[5] Several of these outside sections concern dates on which other sections take effect, or repeal previous outside sections, which brings to light the difficulty in tracking their fate.

[6] See Herbert P. Gleason & Thomas H. Martin, State and Local Government, 28 Ann. Surv. Mass. L. 197, 208-09 (1981).

[7] See, e.g., Long Term Care Pharmacy Alliance v. Ferguson, 17 Mass. L. Rep. 372 (Sup. Ct. 2004) (observing that “the whole process would work much better if the General Court would adopt important, and fiscally significant, legislation in the more traditional way”); DirectTV v. Commonwealth, 31 Mass. L. Rep. 48 (Sup. Ct. 2012) (citing plaintiff’s contention that an outside section was a “backdoor” legislative process); Herbert P. Gleason & Thomas H. Martin, State and Local Government, 28 Ann. Surv. Mass. L. 197, 208 (1981) (criticizing outside sections as “bypass[ing] all usual legislative channels and propos[ing] general legislation which must, to be sure, be voted upon by the membership – but in a form and at a time in the session where there is overwhelming pressure on the membership to vote yes”).

Tara Myslinski is Senior Counsel at Hometap, a fintech startup based in Boston. Formerly, she was Senior Lead Counsel, Regulatory & Compliance, for the Massachusetts Department of Transportation. Prior to going in-house, Ms. Myslinski was a business litigator, most recently with the litigation boutique O’Connor, Carnathan & Mack. This article represents her own views and research, and not those of her employer, Hometap, or her former employers.

Thanks to Ryan Ferch of the Office of General Counsel at MassDOT/MBTA, and Amy Nash, of  the General Counsel’s office at Nixon Peabody for help with this article. Thanks also to Gavin Coyle, a third year student at Columbia Law School, and to Jessica Pisano Jones of the Social Law Library for assistance with research for this article.


Massachusetts High Courts Weigh In On the Limits of Local Control Over Cannabis Businesses

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  by Stephen Bartlett

   Legal Analysis

I. Introduction

Within the past year, the Supreme Judicial Court (“SJC”) and Appeals Court provided some clarity on the role of municipalities in the Commonwealth’s adult-use cannabis market.  Through three cases – West Street Associates LLC v. Planning Bd. of Mansfield, 488 Mass. 319 (2021), Mederi, Inc. v. City of Salem, 488 Mass. 60 (2021), and Valley Green Grow, Inc. v. Town of Charlton, 99 Mass. App. Ct. 670 (2021) – the courts addressed the limits of municipal authority within the cannabis licensing regime established by the Cannabis Control Commission (“Commission”).  In different ways, these cases clarified some of the uncertainty left by “An Act to Ensure Safe Access to Marijuana (the “Act”, now codified at General Laws c. 94G), providing important guidance to those seeking to resolve how much control municipalities may exert over prospective cannabis licensees.  In turn, the decisions highlight important ambiguities that remain unaddressed.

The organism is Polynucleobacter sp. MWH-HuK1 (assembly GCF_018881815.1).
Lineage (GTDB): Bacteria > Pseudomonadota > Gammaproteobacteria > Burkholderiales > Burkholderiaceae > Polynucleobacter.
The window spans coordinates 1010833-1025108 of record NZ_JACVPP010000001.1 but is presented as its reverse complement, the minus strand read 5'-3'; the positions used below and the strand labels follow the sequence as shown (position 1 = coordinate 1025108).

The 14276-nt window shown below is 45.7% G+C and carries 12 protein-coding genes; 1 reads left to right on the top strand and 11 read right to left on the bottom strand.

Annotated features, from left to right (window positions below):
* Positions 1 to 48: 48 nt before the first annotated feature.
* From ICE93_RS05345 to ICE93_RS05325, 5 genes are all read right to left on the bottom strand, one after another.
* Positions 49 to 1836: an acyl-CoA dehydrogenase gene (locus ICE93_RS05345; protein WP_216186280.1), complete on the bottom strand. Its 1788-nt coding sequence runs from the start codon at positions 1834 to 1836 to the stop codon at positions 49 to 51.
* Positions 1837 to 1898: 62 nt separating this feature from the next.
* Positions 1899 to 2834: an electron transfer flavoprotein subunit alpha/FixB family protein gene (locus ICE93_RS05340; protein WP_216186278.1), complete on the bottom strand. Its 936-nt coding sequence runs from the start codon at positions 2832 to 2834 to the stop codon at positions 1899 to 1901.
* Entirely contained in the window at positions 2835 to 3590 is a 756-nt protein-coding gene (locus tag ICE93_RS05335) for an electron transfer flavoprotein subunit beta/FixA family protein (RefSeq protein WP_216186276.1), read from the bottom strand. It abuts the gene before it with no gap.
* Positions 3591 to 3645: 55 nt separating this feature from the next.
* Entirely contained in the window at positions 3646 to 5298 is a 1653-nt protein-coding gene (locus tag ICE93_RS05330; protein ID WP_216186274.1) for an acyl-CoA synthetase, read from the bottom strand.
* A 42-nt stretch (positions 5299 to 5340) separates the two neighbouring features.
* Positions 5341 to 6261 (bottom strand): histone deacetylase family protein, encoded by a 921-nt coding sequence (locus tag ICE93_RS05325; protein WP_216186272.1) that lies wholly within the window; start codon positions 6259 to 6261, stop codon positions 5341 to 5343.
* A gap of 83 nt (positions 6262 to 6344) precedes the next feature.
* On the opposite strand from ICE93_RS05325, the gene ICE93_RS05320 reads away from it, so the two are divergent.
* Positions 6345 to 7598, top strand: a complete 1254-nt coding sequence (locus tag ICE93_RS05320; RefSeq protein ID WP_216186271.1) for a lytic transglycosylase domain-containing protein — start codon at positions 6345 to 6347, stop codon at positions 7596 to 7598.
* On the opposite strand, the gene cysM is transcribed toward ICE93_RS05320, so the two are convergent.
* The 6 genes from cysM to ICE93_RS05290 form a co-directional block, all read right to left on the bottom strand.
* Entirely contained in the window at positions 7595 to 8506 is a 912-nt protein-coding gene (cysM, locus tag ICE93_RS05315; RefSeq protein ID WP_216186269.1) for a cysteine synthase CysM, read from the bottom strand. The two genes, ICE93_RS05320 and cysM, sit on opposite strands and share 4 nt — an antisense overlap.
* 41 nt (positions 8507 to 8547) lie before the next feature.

II. Statutory Background – Chapter 94G

In 2017 the Massachusetts Legislature passed the Act, which established the parameters for the state licensing regime that the newly established Commission was to oversee and manage.  The Act envisioned specific roles for municipalities within the Commission’s licensing framework – most notably: 1) requiring prospective marijuana establishment licensees to first obtain a Host Community Agreement (“HCA”) before submitting a license application to the Commission; and 2) permitting cities and towns to adopt ordinances and by-laws that impose reasonable safeguards on the operation of marijuana establishments.[1]  However, the Act provided scant detail on the process through which prospective licensees and municipalities should negotiate HCAs and failed to clearly delineate the limits of municipal control over the location and operation of marijuana establishments.  Perhaps unsurprisingly, these noticeable gaps in the Act spurred litigation as the nascent adult-use cannabis industry jostled with local authorities over the standards for issuing HCAs and legality of local bylaws purporting to restrict cannabis facilities and their accessory uses.